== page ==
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A Methodological Review of Personality-Related Studies in Fish: Focus on the Shy-Bold Axis of Behavior

  • Author(s): Toms, Christina N.
  • Echevarria, David J.
  • Jouandot, David J.
  • et al.
Creative Commons Attribution 4.0 International Public License
Abstract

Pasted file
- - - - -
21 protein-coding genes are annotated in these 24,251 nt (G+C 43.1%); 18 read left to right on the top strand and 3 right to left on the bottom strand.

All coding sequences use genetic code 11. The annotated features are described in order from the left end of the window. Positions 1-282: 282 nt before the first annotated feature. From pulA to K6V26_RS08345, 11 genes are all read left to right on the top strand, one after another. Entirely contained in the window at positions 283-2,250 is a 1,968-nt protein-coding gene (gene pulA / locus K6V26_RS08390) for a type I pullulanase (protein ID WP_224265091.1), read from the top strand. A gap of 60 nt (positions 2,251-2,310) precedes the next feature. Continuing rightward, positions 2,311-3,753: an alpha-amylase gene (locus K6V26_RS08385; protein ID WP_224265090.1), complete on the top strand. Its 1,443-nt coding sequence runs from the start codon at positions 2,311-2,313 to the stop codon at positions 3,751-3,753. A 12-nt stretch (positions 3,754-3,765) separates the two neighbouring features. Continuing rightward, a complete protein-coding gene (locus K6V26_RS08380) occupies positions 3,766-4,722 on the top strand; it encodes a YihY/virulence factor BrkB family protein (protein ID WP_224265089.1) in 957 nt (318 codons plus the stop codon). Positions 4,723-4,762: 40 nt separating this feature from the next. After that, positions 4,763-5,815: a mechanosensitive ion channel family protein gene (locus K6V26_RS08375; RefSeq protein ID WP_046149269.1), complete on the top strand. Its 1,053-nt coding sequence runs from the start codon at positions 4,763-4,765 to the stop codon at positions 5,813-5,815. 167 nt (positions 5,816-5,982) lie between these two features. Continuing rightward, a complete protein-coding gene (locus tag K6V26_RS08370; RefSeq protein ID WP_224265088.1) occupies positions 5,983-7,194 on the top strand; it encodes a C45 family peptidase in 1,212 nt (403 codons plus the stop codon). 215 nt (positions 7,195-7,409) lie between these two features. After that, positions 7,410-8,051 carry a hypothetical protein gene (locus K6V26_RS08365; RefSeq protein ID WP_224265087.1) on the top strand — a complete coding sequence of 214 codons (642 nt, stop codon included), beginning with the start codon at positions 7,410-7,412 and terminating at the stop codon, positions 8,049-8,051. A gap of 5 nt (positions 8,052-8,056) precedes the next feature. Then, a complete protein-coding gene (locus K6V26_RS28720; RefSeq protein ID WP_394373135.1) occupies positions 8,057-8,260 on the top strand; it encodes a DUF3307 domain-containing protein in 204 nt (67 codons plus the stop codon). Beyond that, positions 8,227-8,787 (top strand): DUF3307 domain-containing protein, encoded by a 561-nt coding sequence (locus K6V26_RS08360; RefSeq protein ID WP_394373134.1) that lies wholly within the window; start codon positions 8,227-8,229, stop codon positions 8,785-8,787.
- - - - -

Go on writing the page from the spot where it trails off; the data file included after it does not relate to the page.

Personality research has begun to take hold in the animal kingdom as psychologists turn to animal models to investigate various aspects of personality. Similarly, behavioral ecologists and related fields have begun to explore the idea that individual variation in behavior is more than just noise around an average for a given population or group of interest. As a result, many have begun to turn to personality-related questions to explain individual differences in animal behavior. Collectively, psychologists, ecologists and related fields have created a boom in animal personality-related research. This interest has expanded to a variety of fish species, with many studies focused on an important axis of behavior in humans: the shy-bold axis. Unfortunately, there has been very little consideration for the methodology employed. We review both the experimental and statistical methodology found in a body of research on fish species, for which personality-related research has been conducted. Our aim is to shed light on many important considerations that are often overlooked in order to facilitate research concerned with the reliability and validity of the many methods used.

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